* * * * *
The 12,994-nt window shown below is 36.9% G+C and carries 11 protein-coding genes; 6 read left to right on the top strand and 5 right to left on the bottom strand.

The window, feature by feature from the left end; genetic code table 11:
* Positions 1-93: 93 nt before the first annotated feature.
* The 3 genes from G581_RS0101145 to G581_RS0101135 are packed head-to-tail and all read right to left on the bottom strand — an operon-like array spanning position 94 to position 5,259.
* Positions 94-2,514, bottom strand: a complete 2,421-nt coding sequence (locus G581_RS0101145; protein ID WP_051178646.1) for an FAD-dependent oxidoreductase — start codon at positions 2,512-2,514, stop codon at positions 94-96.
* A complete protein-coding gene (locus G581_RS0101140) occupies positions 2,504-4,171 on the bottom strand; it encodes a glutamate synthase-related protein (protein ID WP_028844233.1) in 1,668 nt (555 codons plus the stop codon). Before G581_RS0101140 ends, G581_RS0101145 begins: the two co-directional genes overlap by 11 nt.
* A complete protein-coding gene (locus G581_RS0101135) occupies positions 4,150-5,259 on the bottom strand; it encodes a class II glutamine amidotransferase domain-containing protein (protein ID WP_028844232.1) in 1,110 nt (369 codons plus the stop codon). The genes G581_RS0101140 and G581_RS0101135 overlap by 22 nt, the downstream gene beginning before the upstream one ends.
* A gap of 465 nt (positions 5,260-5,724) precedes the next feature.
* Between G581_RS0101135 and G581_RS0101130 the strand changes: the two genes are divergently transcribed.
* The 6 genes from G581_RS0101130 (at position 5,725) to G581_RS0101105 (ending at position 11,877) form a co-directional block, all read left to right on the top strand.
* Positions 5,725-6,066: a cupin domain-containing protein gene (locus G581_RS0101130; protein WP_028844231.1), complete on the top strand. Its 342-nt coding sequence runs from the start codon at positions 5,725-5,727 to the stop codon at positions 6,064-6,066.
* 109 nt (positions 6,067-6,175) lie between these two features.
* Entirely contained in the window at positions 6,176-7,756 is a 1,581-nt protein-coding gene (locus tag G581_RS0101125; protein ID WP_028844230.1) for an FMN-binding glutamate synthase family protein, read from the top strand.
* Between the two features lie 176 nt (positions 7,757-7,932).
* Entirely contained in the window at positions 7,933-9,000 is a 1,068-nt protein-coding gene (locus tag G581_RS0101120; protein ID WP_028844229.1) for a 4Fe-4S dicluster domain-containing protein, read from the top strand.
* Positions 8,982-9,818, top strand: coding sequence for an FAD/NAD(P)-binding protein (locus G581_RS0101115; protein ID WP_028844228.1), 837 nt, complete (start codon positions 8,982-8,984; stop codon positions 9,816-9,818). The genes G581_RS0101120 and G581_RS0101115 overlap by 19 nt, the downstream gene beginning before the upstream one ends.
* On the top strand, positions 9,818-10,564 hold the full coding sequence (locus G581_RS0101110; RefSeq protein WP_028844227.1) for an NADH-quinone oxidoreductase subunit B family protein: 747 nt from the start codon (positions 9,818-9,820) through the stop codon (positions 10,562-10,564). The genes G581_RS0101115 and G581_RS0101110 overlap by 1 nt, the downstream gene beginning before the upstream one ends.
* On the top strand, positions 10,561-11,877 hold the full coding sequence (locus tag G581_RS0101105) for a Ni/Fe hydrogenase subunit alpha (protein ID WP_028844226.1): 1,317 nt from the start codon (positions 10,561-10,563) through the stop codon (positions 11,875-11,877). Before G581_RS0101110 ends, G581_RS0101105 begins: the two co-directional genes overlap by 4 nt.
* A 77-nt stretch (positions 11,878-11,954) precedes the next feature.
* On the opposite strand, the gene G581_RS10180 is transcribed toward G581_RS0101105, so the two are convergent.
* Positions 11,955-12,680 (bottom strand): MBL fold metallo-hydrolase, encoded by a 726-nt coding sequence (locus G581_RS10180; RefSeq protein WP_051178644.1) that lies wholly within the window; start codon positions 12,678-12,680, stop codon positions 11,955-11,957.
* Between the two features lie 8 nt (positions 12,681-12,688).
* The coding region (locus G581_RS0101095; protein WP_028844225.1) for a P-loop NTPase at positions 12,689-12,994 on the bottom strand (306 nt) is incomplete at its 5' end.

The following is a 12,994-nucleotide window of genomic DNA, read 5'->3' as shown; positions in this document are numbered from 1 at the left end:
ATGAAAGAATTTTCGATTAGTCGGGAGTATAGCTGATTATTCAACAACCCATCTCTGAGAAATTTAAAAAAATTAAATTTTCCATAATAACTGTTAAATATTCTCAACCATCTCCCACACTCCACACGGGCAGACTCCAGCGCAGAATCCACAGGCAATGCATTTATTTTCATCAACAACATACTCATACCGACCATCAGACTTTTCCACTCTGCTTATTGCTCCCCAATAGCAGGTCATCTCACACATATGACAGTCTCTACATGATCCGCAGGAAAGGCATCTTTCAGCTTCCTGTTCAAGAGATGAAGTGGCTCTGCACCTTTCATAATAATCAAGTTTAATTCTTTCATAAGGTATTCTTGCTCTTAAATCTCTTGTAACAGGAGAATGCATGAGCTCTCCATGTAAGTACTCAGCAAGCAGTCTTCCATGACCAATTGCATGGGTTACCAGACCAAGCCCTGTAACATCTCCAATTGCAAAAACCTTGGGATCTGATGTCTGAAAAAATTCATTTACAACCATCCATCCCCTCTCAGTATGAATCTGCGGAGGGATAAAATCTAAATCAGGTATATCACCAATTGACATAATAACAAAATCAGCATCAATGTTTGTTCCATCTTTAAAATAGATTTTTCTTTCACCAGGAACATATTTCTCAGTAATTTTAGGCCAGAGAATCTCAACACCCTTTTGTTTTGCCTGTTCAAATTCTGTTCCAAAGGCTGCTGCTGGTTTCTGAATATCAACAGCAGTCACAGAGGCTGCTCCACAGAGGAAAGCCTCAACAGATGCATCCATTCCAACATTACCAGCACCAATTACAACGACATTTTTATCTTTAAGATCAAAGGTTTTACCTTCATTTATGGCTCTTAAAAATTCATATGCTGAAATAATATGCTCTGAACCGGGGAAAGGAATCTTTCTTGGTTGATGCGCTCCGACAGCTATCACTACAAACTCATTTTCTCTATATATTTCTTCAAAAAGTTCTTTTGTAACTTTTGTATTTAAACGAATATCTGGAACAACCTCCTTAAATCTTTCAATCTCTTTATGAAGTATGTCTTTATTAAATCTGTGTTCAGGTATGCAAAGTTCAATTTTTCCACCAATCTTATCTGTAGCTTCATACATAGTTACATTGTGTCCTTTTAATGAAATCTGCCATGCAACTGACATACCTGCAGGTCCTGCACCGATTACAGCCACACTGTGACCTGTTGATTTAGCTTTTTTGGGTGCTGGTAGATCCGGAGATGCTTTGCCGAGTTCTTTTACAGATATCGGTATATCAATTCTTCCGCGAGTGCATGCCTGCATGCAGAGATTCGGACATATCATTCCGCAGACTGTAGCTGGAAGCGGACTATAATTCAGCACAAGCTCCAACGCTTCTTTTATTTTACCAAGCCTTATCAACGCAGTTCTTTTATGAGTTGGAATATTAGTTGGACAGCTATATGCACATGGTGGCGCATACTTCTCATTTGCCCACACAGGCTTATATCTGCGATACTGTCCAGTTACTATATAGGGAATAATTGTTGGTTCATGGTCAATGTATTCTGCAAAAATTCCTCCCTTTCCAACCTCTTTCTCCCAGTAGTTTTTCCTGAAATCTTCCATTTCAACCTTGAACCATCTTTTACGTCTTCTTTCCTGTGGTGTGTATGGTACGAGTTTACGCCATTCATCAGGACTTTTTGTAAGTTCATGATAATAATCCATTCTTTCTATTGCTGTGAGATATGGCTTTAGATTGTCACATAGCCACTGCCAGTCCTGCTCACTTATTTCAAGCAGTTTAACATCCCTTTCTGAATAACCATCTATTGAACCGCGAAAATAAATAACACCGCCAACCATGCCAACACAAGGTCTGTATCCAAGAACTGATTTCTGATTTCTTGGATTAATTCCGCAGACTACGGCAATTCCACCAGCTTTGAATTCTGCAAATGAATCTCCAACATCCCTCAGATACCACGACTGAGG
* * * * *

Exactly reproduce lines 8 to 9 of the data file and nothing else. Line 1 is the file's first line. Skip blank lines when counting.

* A gap of 465 nt (positions 5,260-5,724) precedes the next feature.
* Between G581_RS0101135 and G581_RS0101130 the strand changes: the two genes are divergently transcribed.